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Indie Film Sprites

Canadian short film Hello World is now currently crowdfunding via Kickstarter. This 9-minute short tells the story of an android observing the relationship of a father and son after the passing of their wife and mother. The future portrayed in Hello World is a far cry from many bleaker, dystopian futures in popular culture.

Written, directed and produced by Olaf Blomerus, Hello World has completed principal photography. The android character will be computer-generated in post-production with movement based on the on-set actor, Robert Sainsbury.

Hello World was a winner of the Telus STORYHIVE competition this year, being awarded $10K.

I spoke to Olaf Blomerus about Hello World, technology and why this short film is so different from anything we’ve seen in Hollywood.

Hello World bucks the trend of “machine versus man” stories. What inspired you to take this particular approach?

Olaf: I’m a huge fan of the progression of the human race through technology and there are so many ways that technology in all it’s forms is going top create a better and more wonderful life for a lot of people. But the movies like to tell the story of how bad it will be (Terminator, The Matrix, etc). I’ve just become tired of progress being the bad guy. It’s like looking at the glass half empty. Spike Jonze’ HER took on a different perspective on that. A story about technology can still be a human story.

Given the ambitious nature of the project and the fact that audiences are so responsive to science fiction and technology, why did you choose to limit Hello World to nine minutes’ length?

Olaf: The limit actually came from STORYHIVE. Their grant program limits pieces to 10 minutes. I wrote a 13 page script and we’ve edited it down to just under 9 minutes. As we developed the story though, I realized there could be a lot more to this and will most likely turn it into a feature at some point.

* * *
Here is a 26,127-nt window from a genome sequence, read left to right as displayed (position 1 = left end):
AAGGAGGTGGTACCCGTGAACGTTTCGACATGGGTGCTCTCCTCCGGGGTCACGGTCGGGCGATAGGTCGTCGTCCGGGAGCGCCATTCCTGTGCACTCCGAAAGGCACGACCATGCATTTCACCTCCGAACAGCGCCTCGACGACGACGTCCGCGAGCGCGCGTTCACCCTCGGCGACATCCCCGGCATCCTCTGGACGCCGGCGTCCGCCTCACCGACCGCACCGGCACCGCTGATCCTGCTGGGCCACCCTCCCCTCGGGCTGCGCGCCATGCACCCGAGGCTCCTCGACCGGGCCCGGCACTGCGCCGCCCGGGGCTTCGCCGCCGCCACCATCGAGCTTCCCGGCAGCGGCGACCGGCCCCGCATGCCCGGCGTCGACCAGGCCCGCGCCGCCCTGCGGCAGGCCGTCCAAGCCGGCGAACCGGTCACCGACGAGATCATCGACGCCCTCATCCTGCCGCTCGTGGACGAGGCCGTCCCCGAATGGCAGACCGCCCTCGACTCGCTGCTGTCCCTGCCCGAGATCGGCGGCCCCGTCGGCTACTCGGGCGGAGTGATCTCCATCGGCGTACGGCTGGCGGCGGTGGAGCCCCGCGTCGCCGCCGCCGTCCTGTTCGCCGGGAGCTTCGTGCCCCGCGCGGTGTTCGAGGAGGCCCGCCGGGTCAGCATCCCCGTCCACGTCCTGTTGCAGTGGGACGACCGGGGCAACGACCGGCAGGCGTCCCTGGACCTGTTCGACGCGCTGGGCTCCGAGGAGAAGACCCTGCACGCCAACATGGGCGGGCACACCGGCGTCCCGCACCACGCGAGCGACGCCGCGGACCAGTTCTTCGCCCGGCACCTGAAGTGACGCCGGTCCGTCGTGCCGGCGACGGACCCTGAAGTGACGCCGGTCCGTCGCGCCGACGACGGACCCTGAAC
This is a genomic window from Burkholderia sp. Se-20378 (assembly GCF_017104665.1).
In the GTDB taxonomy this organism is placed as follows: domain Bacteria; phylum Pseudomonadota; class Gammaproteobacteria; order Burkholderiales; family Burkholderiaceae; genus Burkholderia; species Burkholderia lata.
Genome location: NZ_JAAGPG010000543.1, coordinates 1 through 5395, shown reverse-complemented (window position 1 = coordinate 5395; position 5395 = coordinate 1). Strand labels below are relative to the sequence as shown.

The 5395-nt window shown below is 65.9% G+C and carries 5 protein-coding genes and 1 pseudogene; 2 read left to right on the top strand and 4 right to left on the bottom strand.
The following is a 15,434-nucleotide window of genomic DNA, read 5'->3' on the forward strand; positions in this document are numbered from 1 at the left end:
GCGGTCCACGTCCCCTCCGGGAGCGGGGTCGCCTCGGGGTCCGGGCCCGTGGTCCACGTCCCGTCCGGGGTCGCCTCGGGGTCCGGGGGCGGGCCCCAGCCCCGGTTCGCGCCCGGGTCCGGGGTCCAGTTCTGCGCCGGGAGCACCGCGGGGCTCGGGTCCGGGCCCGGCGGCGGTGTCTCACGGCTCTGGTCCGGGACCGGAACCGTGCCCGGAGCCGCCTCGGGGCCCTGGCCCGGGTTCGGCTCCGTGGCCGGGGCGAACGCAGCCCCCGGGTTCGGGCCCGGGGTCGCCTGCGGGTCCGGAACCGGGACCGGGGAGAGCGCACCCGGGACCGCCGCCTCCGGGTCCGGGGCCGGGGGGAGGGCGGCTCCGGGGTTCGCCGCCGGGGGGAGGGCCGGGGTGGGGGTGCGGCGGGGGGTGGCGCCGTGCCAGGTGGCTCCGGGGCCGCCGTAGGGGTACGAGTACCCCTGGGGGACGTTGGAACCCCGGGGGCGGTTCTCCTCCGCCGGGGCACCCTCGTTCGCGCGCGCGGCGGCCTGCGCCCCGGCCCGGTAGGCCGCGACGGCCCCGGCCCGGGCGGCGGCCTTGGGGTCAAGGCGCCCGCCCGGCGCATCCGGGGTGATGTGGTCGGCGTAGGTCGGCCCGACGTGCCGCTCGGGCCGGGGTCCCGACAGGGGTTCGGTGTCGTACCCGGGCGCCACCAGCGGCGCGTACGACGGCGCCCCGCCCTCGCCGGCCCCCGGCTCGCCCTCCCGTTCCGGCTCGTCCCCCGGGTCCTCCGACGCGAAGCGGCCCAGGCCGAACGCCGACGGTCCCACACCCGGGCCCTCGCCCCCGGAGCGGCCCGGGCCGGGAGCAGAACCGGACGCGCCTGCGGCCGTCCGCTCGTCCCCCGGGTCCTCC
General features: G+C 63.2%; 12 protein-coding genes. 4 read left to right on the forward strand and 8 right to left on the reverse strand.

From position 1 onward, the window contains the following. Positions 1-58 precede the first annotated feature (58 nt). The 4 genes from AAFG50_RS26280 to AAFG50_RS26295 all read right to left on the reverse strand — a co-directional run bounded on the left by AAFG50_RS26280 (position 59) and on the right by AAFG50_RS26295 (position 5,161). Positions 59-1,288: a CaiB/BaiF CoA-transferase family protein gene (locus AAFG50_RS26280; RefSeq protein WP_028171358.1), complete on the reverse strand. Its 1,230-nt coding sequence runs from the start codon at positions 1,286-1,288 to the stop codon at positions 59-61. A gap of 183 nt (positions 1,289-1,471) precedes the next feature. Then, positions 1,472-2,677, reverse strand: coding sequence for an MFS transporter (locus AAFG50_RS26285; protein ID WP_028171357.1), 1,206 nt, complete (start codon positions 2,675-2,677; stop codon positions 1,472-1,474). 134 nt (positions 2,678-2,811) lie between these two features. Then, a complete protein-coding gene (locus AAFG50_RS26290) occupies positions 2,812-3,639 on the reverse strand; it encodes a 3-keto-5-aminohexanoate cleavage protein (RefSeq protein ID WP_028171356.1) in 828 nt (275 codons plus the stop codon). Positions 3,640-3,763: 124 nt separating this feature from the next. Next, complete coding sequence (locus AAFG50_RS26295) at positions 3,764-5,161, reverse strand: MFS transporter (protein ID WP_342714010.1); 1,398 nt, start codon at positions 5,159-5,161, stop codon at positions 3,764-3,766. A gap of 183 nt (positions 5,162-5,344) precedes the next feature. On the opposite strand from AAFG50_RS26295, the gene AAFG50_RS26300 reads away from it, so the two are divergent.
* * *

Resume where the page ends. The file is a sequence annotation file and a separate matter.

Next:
You have a tremendous crew on board. How did they get involved in Hello World?

Olaf: Through Twitter, Facebook, friends, past projects, friend of a friend, the internet, you name it. The world really is our oyster these days for filmmakers. There’s not much stopping you from contacting anyone in the world to collaborate with.

You wrote, directed and are producing Hello World. How did you manage to balance each responsibility?

Olaf: It’s tough, I promise you that. Productions in the indie world often need you to take on many roles and it can sometimes be daunting. There’s also the other side: letting go. I’ve got a photography and post production background so letting go of the DP, editing & grading roles is really tough. Watching someone else be responsible for crafting your story is nerve racking. But I’ve created some of the best stuff when I’ve had someone there to bounce ideas off of. Regardless of who ends up being right or wrong one things is for sure, it’ll be better.

What inspires you/drives you creatively?

Olaf: Life. A cheap answer maybe, but it's true. It's hard to say a specific set inspires me because it doesn't. Everything from typography to music to films to people to clouds. It really can be anything that sparks an idea. But to give at least some context to your question so that someone can take a nugget away: Music.

I do my best creating when I'm lost in my headphones. I start to see and feel stories happening around me. The moment I get goosebumps, I know it's good.
When people see Hello World in its finished form, what is it you would most like film-lovers to take away from it?

That technology has the capacity for anything. Give it a gun and it might shoot. Give it a heart, and it might just care.

Intrigued? Want to help make Hello World a reality? You can contribute to the Kickstarter HERE.

Indie Film Sprites is the user name of Lynnaire MacDonald, founder of Indie Film Sprites Social Media and Publicity for independent films. Looking for sustained social media/publicity for your independent film at any stage of production? Get in touch via email: [email protected], and follow Indie Film Sprites on Twitter.


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